A moment later McQueen heard her retching. Well, at least that's over with. Adrenaline. I was wondering how long before she got sick, he thought. He began to rifle through the cabinets.

Kylen hadn't had time to close the door, so urgent had been her feeling of nausea, but nothing had come up. She was left with a terrible taste in her mouth nonetheless. Kylen was washing her face by the time McQueen looked in on her. He handed her a box of baking soda. "It's all I could find," he said.

"Thanks, it covers a multitude of evils," Kylen said - and she briskly brushed her teeth with her finger and the baking soda.

She finished, rinsed her mouth and looked into the mirror. By a little shifting of her focus, Kylen could see both her own and McQueen's reflection. She reached up and touched McQueen's face on the surface of the glass. "The Mirror of Fears," she whispered. Kylen then sweetly, as one would speak to a child, recited a quotation that obviously gave her comfort. "I am a Hostage, snatched from death, I am light's child and heaven's breath."

"I don't know the author," McQueen said. He could imagine Kylen in the dark, in the mines, repeating those words to herself countless times. Comforting herself.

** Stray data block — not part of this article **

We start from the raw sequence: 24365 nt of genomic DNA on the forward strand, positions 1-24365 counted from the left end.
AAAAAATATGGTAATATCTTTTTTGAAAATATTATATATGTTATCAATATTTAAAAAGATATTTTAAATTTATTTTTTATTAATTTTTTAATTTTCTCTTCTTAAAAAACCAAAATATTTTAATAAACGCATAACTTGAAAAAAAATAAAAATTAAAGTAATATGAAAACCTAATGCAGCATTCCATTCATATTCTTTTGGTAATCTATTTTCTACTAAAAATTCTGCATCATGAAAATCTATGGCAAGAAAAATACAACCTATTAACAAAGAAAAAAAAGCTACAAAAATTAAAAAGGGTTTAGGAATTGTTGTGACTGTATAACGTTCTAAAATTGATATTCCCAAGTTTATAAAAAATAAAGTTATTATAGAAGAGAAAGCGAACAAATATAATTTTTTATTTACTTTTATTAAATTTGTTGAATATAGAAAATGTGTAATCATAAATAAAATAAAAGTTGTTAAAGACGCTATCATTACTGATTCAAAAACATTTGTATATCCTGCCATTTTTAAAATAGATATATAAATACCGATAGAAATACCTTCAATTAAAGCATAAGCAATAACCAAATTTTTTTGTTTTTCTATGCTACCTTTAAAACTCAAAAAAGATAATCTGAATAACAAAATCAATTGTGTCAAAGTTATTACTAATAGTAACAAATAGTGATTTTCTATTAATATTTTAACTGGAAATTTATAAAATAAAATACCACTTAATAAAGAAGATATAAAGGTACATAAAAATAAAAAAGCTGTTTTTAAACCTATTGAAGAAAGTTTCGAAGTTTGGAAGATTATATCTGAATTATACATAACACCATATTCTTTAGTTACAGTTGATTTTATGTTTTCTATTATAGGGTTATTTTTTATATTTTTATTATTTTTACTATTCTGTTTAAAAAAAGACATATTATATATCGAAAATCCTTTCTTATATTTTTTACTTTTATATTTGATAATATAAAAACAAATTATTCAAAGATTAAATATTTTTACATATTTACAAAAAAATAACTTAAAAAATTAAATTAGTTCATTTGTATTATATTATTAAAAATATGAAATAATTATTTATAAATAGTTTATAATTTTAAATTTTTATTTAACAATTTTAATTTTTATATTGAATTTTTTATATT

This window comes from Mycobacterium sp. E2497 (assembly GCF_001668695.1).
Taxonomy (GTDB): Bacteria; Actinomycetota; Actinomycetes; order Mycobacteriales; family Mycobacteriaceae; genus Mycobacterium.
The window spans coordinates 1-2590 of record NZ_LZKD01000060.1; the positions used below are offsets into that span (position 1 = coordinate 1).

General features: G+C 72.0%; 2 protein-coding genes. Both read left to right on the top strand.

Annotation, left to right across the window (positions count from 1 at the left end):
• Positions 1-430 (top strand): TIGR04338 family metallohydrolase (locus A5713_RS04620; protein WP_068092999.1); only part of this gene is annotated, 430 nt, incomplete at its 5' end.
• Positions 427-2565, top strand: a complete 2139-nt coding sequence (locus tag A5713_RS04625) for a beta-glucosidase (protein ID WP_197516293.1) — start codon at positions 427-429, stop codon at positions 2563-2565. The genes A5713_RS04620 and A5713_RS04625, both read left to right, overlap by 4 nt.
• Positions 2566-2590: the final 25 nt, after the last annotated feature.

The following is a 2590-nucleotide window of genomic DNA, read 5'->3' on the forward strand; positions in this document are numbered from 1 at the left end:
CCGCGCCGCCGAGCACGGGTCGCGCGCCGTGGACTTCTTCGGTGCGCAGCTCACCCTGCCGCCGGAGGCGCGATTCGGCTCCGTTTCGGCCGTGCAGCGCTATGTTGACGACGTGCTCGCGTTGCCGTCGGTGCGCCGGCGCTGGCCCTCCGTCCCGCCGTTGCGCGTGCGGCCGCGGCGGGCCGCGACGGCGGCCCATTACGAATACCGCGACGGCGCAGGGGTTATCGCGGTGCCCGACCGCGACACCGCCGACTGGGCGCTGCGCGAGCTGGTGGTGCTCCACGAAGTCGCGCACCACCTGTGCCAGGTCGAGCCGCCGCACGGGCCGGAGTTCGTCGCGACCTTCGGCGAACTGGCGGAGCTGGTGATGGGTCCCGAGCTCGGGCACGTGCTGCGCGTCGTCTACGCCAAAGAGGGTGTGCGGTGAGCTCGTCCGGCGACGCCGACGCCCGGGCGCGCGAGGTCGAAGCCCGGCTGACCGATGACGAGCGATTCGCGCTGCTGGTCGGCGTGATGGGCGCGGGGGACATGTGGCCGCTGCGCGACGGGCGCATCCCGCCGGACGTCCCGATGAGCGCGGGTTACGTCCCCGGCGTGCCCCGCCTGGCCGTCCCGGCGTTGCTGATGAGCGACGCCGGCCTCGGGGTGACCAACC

"Annie Hamilton."

She watched his reflection change as his question became evident. "A fairytale?" he asked.

"It's all fairytales, Six," she answered and turned from the mirror. McQueen had to flatten himself against the doorjamb as she moved past him. She was on her way out the door - without a coat - before he could stop her. McQueen caught up with her on the back porch. Kylen was leaning out over the railings searching the sky.

"Kylen, now is not the time. Kylen, it's freezing out here." McQueen reasoned.

"Of course it's freezing. It's December. This is New England, and it's going to snow tomorrow too. Christian told me so," she said. "That's why I want to see it now. I need to see it tonight - to know that it is still there."

"See what?"

"My star. I want to see my star. It has to still be there. Everyone would know if it was gone. It has to still be there."

"Your star?" he asked.

"Yes, my star. You can't see it from here. Come with me." Kylen marched back into the house. She ripped a coat off of a hook in the back hallway and tossed it to McQueen, secure in the knowledge that he would be behind her. "You'll need this, I think."